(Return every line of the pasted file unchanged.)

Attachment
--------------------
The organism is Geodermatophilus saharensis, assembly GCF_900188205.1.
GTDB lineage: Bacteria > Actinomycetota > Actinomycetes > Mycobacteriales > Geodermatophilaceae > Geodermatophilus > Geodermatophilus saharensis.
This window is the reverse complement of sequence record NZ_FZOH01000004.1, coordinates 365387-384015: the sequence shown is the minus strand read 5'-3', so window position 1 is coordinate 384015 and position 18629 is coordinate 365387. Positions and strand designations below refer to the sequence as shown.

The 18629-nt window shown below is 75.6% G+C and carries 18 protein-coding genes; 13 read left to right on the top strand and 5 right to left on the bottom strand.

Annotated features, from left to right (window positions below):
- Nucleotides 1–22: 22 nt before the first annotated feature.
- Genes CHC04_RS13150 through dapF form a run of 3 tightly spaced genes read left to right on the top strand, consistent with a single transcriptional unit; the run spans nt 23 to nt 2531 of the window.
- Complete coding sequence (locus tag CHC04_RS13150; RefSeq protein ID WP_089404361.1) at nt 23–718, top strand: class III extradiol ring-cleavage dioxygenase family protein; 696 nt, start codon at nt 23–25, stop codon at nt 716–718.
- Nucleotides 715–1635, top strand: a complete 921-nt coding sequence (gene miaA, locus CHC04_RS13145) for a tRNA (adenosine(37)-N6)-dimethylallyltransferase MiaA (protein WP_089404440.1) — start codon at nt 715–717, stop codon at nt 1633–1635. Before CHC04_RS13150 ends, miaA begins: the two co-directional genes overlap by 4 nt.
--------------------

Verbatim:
The organism is Geodermatophilus saharensis, assembly GCF_900188205.1.
GTDB lineage: Bacteria > Actinomycetota > Actinomycetes > Mycobacteriales > Geodermatophilaceae > Geodermatophilus > Geodermatophilus saharensis.
This window is the reverse complement of sequence record NZ_FZOH01000004.1, coordinates 365387-384015: the sequence shown is the minus strand read 5'-3', so window position 1 is coordinate 384015 and position 18629 is coordinate 365387. Positions and strand designations below refer to the sequence as shown.

The 18629-nt window shown below is 75.6% G+C and carries 18 protein-coding genes; 13 read left to right on the top strand and 5 right to left on the bottom strand.

Annotated features, from left to right (window positions below):
- Nucleotides 1–22: 22 nt before the first annotated feature.
- Genes CHC04_RS13150 through dapF form a run of 3 tightly spaced genes read left to right on the top strand, consistent with a single transcriptional unit; the run spans nt 23 to nt 2531 of the window.
- Complete coding sequence (locus tag CHC04_RS13150; RefSeq protein ID WP_089404361.1) at nt 23–718, top strand: class III extradiol ring-cleavage dioxygenase family protein; 696 nt, start codon at nt 23–25, stop codon at nt 716–718.
- Nucleotides 715–1635, top strand: a complete 921-nt coding sequence (gene miaA, locus CHC04_RS13145) for a tRNA (adenosine(37)-N6)-dimethylallyltransferase MiaA (protein WP_089404440.1) — start codon at nt 715–717, stop codon at nt 1633–1635. Before CHC04_RS13150 ends, miaA begins: the two co-directional genes overlap by 4 nt.